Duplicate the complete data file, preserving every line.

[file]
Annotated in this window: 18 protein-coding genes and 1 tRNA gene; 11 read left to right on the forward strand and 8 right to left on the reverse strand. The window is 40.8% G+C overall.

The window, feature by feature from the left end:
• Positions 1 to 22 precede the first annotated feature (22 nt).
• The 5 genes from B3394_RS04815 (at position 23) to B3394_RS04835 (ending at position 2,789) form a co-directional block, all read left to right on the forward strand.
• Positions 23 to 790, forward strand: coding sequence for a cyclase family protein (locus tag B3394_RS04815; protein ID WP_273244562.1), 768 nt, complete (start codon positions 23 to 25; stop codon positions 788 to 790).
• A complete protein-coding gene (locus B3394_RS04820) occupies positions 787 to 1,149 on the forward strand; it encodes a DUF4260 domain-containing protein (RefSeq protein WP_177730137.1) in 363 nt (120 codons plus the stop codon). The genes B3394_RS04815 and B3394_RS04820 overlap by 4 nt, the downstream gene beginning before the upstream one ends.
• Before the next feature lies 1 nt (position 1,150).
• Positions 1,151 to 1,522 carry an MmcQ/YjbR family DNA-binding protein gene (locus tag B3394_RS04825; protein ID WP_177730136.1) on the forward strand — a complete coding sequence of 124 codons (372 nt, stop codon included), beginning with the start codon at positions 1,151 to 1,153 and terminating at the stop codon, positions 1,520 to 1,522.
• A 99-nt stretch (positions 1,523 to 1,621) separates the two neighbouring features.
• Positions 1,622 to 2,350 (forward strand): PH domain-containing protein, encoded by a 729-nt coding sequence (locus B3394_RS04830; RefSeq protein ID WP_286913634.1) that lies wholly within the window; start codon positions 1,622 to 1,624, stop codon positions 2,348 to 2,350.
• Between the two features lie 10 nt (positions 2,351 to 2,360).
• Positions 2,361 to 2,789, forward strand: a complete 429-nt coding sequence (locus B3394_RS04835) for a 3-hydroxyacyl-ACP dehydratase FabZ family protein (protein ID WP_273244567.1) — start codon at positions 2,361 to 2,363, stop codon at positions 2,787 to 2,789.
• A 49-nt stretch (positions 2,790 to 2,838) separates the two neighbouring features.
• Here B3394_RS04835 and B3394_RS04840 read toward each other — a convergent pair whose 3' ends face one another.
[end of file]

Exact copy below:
Annotated in this window: 18 protein-coding genes and 1 tRNA gene; 11 read left to right on the forward strand and 8 right to left on the reverse strand. The window is 40.8% G+C overall.

The window, feature by feature from the left end:
• Positions 1 to 22 precede the first annotated feature (22 nt).
• The 5 genes from B3394_RS04815 (at position 23) to B3394_RS04835 (ending at position 2,789) form a co-directional block, all read left to right on the forward strand.
• Positions 23 to 790, forward strand: coding sequence for a cyclase family protein (locus tag B3394_RS04815; protein ID WP_273244562.1), 768 nt, complete (start codon positions 23 to 25; stop codon positions 788 to 790).
• A complete protein-coding gene (locus B3394_RS04820) occupies positions 787 to 1,149 on the forward strand; it encodes a DUF4260 domain-containing protein (RefSeq protein WP_177730137.1) in 363 nt (120 codons plus the stop codon). The genes B3394_RS04815 and B3394_RS04820 overlap by 4 nt, the downstream gene beginning before the upstream one ends.
• Before the next feature lies 1 nt (position 1,150).
• Positions 1,151 to 1,522 carry an MmcQ/YjbR family DNA-binding protein gene (locus tag B3394_RS04825; protein ID WP_177730136.1) on the forward strand — a complete coding sequence of 124 codons (372 nt, stop codon included), beginning with the start codon at positions 1,151 to 1,153 and terminating at the stop codon, positions 1,520 to 1,522.
• A 99-nt stretch (positions 1,523 to 1,621) separates the two neighbouring features.
• Positions 1,622 to 2,350 (forward strand): PH domain-containing protein, encoded by a 729-nt coding sequence (locus B3394_RS04830; RefSeq protein ID WP_286913634.1) that lies wholly within the window; start codon positions 1,622 to 1,624, stop codon positions 2,348 to 2,350.
• Between the two features lie 10 nt (positions 2,351 to 2,360).
• Positions 2,361 to 2,789, forward strand: a complete 429-nt coding sequence (locus B3394_RS04835) for a 3-hydroxyacyl-ACP dehydratase FabZ family protein (protein ID WP_273244567.1) — start codon at positions 2,361 to 2,363, stop codon at positions 2,787 to 2,789.
• A 49-nt stretch (positions 2,790 to 2,838) separates the two neighbouring features.
• Here B3394_RS04835 and B3394_RS04840 read toward each other — a convergent pair whose 3' ends face one another.